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Zika virus to spread across Americas, warns WHO

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GENEVA/LONDON — The mosquito-borne Zika linked, which has been linked to brain damage in thousands of babies in Brazil, is likely to spread to all countries in the Americas except for Canada and Chile, the World Health Organisation (WHO) says, causing Australia to issue new travel advice.

Zika has not yet been reported in the continental United States, although a woman who fell ill with the virus in Brazil later gave birth to a brain-damaged baby in Hawaii.

Brazil’s Health Ministry said in November that Zika was linked to a foetal deformation known as microcephaly, in which infants are born with smaller-than-usual brains.

Brazil has reported 3,893 suspected cases of microcephaly, the WHO said last Friday, more than 30 times more than in any year since 2010 and equivalent to 1 to 2 per cent of all newborns in the state of Pernambuco, one of the worst-hit areas.

New advice issued by the Department of Foreign Affairs and Trade on Monday night listed 22 countries of concern, including Pacific neighbour Samoa.

The advice said Samoa was the only country in the region with an ongoing outbreak after previous incidences on Yap, in the Federated States of Micronesia, and French Polynesia.

The Zika outbreak comes hard on the heels of the Ebola epidemic in West Africa, demonstrating once again how little-understood diseases can rapidly emerge as global threats.

“We’ve got no drugs and we’ve got no vaccines. It’s a case of deja vu because that’s exactly what we were saying with Ebola,” Trudie Lang, a professor of global health at the University of Oxford, said.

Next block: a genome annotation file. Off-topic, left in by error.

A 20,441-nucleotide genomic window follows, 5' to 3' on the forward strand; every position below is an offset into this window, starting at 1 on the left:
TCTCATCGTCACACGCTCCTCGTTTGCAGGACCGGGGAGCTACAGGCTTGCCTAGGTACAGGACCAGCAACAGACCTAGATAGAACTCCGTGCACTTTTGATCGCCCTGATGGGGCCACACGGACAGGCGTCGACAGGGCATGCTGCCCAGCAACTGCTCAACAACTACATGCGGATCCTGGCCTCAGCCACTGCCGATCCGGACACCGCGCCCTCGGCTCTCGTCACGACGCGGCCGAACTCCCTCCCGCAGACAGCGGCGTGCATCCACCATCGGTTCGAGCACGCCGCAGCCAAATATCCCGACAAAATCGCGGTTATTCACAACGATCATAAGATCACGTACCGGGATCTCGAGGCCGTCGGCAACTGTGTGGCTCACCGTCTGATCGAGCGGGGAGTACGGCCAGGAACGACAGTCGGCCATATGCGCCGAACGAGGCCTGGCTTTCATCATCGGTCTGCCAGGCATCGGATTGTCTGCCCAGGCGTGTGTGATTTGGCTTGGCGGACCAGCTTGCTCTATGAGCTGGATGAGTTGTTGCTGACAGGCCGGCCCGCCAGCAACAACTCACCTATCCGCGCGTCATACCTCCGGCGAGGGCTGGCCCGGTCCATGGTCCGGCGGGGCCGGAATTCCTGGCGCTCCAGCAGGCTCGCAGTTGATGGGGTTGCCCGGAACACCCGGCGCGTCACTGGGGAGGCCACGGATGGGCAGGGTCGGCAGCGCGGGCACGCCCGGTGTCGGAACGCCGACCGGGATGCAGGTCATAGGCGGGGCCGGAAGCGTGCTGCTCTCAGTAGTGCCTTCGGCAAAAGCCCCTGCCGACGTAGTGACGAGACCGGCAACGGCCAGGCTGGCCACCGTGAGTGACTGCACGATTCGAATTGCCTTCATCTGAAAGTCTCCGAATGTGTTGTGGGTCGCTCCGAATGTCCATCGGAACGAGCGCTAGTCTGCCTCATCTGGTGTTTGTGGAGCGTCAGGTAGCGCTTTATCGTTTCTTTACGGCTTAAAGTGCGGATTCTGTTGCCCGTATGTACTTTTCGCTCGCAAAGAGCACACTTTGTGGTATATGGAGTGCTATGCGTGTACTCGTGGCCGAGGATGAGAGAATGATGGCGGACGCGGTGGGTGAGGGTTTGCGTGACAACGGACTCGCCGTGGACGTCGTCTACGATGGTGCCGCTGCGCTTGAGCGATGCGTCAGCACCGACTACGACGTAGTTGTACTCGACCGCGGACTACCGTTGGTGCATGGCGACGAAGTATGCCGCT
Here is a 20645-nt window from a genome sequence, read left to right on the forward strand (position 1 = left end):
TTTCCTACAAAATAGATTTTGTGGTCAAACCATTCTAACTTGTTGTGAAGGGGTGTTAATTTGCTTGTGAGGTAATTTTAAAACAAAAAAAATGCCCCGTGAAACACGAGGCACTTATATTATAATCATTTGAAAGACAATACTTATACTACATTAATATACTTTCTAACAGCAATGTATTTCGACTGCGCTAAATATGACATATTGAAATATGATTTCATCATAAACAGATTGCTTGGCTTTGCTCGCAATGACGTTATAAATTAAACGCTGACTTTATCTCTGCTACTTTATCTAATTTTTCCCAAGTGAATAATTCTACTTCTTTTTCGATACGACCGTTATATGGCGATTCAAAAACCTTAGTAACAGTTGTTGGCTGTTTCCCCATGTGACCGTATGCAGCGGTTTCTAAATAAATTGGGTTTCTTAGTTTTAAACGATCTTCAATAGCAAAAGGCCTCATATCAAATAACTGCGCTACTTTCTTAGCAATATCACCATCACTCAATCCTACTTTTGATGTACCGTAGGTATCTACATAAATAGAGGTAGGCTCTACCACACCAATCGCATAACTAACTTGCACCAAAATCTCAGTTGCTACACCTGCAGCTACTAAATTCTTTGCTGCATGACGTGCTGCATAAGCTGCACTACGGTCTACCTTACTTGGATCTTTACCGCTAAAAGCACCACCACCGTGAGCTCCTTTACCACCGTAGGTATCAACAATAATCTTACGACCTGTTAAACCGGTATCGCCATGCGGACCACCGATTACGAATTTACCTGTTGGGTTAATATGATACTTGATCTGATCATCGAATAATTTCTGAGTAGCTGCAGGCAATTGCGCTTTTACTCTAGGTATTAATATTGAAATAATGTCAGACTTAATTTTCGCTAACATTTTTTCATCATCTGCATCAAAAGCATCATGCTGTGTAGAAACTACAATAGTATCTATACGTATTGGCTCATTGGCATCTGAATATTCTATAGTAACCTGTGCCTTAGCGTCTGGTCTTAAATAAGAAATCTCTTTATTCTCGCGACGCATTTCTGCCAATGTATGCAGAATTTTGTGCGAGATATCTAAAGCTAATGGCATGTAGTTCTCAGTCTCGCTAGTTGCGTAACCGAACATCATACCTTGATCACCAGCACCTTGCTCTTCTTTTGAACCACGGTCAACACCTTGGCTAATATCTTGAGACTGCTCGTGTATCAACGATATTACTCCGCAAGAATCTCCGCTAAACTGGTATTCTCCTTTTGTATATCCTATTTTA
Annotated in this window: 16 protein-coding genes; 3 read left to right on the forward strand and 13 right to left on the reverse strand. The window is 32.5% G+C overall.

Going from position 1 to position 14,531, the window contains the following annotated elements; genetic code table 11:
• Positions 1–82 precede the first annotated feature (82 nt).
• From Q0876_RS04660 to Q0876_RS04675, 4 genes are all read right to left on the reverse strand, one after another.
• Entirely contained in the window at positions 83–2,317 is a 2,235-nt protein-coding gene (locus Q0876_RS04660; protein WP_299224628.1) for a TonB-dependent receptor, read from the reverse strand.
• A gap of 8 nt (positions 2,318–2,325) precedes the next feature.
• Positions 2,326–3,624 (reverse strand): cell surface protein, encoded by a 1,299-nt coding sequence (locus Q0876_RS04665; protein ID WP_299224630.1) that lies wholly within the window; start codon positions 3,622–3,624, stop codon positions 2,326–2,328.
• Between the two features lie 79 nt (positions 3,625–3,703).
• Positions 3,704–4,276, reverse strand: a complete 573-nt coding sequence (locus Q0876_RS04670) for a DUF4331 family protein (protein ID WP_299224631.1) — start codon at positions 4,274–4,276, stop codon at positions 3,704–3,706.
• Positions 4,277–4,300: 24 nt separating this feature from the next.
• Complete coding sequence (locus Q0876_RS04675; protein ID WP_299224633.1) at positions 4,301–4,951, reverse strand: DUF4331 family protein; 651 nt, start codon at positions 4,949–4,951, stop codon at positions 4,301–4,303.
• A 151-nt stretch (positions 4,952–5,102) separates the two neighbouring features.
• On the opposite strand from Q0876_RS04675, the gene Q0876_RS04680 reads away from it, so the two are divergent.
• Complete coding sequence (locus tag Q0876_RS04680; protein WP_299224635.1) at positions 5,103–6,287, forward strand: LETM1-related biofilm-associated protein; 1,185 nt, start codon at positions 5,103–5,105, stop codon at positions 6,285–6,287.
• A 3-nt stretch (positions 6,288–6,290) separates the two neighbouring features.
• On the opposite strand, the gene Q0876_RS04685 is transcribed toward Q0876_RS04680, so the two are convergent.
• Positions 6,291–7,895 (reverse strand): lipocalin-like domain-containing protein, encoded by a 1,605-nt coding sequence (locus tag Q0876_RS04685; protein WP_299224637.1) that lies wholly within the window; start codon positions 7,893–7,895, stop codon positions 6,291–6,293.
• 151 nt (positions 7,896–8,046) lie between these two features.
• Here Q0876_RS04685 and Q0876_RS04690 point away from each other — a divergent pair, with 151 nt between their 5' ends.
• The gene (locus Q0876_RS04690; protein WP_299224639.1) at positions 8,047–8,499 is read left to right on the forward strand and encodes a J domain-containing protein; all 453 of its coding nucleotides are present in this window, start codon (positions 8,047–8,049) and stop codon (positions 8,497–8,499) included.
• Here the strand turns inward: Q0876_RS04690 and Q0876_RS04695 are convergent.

“It’s really important to develop a vaccine as quickly as possible.”

The virus is not expected to be a problem in Canada and Chile due to the absence of the type of mosquitoes that carry the virus in those countries.

Large drug-makers’ investments in tropical disease vaccines with uncertain commercial prospects have so far been patchy, prompting health experts to call for a new system of incentives following the Ebola experience.

“We need to have some kind of a plan that makes (companies) feel there is a sustainable solution and not just a one-shot deal, over and over again,” said Francis Collins, director of the US National Institutes of Health, last week.

Reuters

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Economy

Govt decides to award Budhi Gandaki Hydel project to Chinese firm again

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KATHMANDU — The government has decided to award contract for the construction of the 1,200-megawatt Budhigandaki hydropower project, a national pride project, to China Gezhouba Group Corporation (CGGC) once again.

A Cabinet meeting on Friday has decided to award the contract for the project to CGGCL reverting the erstwhile Sher Bahadur Deuba government’s decision to develop the 1200MW project with internal resources.

The Cabinet meeting has directed the Energy Ministry to initiate the process to award the project to the Chinese company.

Following the government decision, the Energy Ministry will now invite the Chinese company for talks and prepare a draft of the memorandum of understanding (MoU) before signing it, according to multiple sources at the ministry.

As per the Cabinet decision, the ministry has been asked to hold talks with the Gezhouba, prepare a proposal, and strike a deal to execute the $2.5 billion reservoir project.

Earlier on May 15, 2017, the Pushpa Kamal Dahal-led government had awarded the contract to construct the Budhigandaki project to CGGCL, juat nine days before he was to resign from the PM’s post.

The Dahal-led government had awarded the contract to CGGCL at a cost of Rs 260 billion as per a study carried out by a French company, Tractebel Engineering.

The agreement, however, invited controversy as the project was handed to the Chinese company without initiating a competitive bidding process.

The Budhi Gandaki hydel project has been touted as a key project to resolve the perennial power crisis in the country. The government has allocated Rs18 billion for compensation payments and operational expenses for this fiscal year.

The Gorkha and Dhading district administration offices are currently distributing compensation to owners of the land taken over by the project.

More than 8,000 households will be affected by the project, according to the latest report.

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